The biographical story The Stubborn Boy was published in 1938. However a shorter version of story about the main character, Louis Pasteur, was published by Korczak as early as 1923, perhaps in honour of the hundredth anniversary of the scientist’s birthday in 1922. The story came out in conjunction with the commemorative 21st edition of the well-known French Pasteur biography, which Korczak also drew inspiration from when writing The Stubborn Boy. Korczak mainly used the book as a biographical background but he also quoted some of Pasteur and his family’s letters and personal documents in the story. Therefore the book, even though initially addressed to children and written in simple language, remains extremely informative. 

One may wonder what made Korczak write such a story – a story of hard work and fulfilled dreams. It might be best to let him speak for himself. Zerubawel Gilead reminisces that when he went to Korczak to congratulate him on the book he was told:

I wrote The Stubborn Boy now – in these times, when cruelty and spiritual slavery weaken us, when the Nazi madness is rising around us. I wrote it so the children growing up today knew that there are also other men in the world, men who have sacrificed and keep sacrificing their lives not to destroy other men, but to enrich and ennoble the human being.

Pasteur's depiction is at once unique and realistic. He is a man gifted with an extraordinary mind and a relentless will to learn, but at the same time is also very emotional and committed to family life. He is modest, disinterested while demonstrating an intuitive approach to research and above all diligence. His creative pursuit of the unfamiliar based on the admission that ‘he doesn’t know’ reflects a Cartesian spirit. His childhood adventures, science experiments and interest in psychology make him an inspiring figure for youth thinking about their future. 

It is a very inspiring book, which encourages effort and the search for truth. It tells the story of Pasteur’s beautiful dreams, his persistence and striving to be as thorough as possible. It is neither pompous nor filled with false idealism. His scientific work isn’t portrayed in an idyllic fashion. Korczak writes both about Pasteur’s everyday troubles and struggles and the success which he achieved. The moral of the story was undoubtedly the encouragement to work hard and to strive to be the best version of yourself. But it also sheds light on the wonders of the world and on knowledge itself. Through Pasteur’s biography, Korczak shows kids that they can dream big and that fulfilling their dreams is a matter of effort and persistence. For children in the interwar period in a country that had just recently freed itself from the shackles of the partitions, Pasteur’s example must have been very uplifting. Furthermore, this wasn’t just a boring biography nor a comic book about a superhero. This was a tale of a man that really existed, who faced dull reality, poverty, the envy of others and his own limitations. The main theme of the book is Pasteur’s constant, endless and exhausting fight for truth and knowledge – knowledge which could make peoples’ lives better.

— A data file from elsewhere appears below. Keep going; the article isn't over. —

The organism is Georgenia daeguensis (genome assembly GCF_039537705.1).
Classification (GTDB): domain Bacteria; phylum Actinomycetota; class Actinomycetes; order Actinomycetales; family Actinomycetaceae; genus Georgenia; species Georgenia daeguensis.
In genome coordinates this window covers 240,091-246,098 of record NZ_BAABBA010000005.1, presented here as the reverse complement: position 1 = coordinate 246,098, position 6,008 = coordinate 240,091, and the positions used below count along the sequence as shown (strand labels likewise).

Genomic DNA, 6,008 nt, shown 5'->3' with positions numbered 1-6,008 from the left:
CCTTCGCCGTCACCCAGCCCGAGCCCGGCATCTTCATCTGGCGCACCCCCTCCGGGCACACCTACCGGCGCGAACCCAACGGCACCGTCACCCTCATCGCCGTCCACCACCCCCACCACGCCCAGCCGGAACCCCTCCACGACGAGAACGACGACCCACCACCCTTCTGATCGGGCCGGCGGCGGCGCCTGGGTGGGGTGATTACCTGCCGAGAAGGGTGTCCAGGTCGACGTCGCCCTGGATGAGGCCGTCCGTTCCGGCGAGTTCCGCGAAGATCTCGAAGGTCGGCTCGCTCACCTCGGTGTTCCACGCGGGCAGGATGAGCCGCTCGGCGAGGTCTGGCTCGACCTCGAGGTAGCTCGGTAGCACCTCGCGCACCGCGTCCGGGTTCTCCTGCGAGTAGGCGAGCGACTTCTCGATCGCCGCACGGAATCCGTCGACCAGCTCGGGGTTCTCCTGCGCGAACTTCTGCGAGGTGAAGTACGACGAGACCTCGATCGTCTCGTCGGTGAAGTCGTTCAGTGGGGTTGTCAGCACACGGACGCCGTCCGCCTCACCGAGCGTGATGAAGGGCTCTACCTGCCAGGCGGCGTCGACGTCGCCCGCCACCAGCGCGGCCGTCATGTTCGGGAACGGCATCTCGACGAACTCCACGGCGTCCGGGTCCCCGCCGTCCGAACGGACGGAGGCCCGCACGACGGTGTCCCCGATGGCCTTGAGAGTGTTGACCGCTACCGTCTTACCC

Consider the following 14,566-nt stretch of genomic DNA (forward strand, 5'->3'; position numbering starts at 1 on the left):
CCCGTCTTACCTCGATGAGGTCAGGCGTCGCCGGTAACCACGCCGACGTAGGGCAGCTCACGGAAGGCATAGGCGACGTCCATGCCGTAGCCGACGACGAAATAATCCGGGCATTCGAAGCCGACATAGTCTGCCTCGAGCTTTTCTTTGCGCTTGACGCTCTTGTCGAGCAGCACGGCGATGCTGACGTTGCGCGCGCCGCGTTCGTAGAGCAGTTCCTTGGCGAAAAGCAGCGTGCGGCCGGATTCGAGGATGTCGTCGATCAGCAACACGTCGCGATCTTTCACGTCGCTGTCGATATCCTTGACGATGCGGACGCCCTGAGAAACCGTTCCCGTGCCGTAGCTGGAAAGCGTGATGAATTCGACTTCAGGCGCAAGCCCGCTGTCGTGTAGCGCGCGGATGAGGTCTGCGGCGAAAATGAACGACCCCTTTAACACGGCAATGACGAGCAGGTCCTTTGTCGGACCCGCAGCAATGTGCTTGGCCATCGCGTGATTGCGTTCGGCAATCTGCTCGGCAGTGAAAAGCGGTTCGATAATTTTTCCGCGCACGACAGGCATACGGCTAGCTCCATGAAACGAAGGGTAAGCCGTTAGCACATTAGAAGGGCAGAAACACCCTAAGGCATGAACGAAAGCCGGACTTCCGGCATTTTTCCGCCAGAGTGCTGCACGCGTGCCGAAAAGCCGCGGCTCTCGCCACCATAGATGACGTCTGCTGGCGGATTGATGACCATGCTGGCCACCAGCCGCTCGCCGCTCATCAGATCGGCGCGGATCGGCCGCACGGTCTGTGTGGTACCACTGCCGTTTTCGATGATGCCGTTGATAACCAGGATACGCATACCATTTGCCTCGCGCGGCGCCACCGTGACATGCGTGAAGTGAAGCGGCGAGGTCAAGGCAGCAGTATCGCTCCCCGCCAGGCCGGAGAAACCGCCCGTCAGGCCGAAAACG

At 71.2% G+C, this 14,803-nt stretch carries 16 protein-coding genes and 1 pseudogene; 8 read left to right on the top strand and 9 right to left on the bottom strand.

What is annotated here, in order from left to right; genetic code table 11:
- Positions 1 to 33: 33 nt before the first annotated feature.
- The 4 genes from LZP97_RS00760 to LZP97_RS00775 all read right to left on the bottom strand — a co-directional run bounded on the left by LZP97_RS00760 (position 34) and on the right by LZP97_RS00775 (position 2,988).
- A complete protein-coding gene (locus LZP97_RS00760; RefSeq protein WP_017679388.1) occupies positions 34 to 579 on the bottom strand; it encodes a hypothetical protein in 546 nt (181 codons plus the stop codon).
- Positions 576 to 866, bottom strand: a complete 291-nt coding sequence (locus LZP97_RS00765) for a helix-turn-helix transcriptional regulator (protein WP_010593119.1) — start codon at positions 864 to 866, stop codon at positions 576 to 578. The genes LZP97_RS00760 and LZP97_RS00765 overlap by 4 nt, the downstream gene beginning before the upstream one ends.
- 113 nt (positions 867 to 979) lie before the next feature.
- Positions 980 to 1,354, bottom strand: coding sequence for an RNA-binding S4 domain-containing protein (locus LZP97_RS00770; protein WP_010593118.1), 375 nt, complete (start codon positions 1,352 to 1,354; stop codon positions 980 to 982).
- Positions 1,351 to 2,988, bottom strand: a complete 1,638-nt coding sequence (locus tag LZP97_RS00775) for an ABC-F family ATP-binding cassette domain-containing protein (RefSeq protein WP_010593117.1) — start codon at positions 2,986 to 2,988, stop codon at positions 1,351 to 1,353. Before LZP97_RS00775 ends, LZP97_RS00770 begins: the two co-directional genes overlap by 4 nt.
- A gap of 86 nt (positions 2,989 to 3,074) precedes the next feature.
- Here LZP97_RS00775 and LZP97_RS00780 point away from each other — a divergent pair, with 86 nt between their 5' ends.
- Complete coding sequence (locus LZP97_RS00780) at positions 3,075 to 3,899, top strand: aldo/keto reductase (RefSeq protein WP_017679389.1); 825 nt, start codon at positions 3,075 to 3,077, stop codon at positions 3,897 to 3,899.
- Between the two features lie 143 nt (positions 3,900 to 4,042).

Another appealing aspect of The Stubborn Boy is the way in which the author engages the readers. On one hand, he describes facts from the scientist’s life in detail, on the other he asks many questions and leaves room for thought. ‘It’s a pity that I don’t now…’ he writes in certain places, which stimulates the imagination and is an invitation for further inquiry. After publishing The Stubborn Boy, Korczak is said to have surmised:

Maybe only a few children shall read it. It’s addressed to troubled readers, dreaming of great deeds, knowing how to work persistently.

He may just as easily been referring to himself.

The Stubborn Boy is different than other children’s books by Korczak. Contrary to Jack, who went bankrupt, Kajtuś, whose magical powers brought him a lot of suffering and Matt, whose plans to remodel the world didn’t exactly work out, Louis Pasteur achieved success. Real success, because the other characters were fictional and their failures never happened, while the Stubborn Boy actually lived and breathed. His actual story turned out to be even more beautiful than his dreams.

In his lifetime, Korczak was adored by his pupils and respected amongst people in his field. Over 70 years after his tragic death at the Nazi death camp in Treblinka, Korczak continues to be an inspiration to many, proving that hard work, inquiry and dedication are the tools with which to understand the world and society at large.

Written by Agnieszka Witkowska (Korczakianum); translated by MK, 9 Jan 2012, updated by NR, 22 Feb 2017. Fragments of  Zerubawel Gilead, Trembling Earth in Memories of Janusz Korczak, edited by L. Barszczewska, B. Milewicz, are used in the text.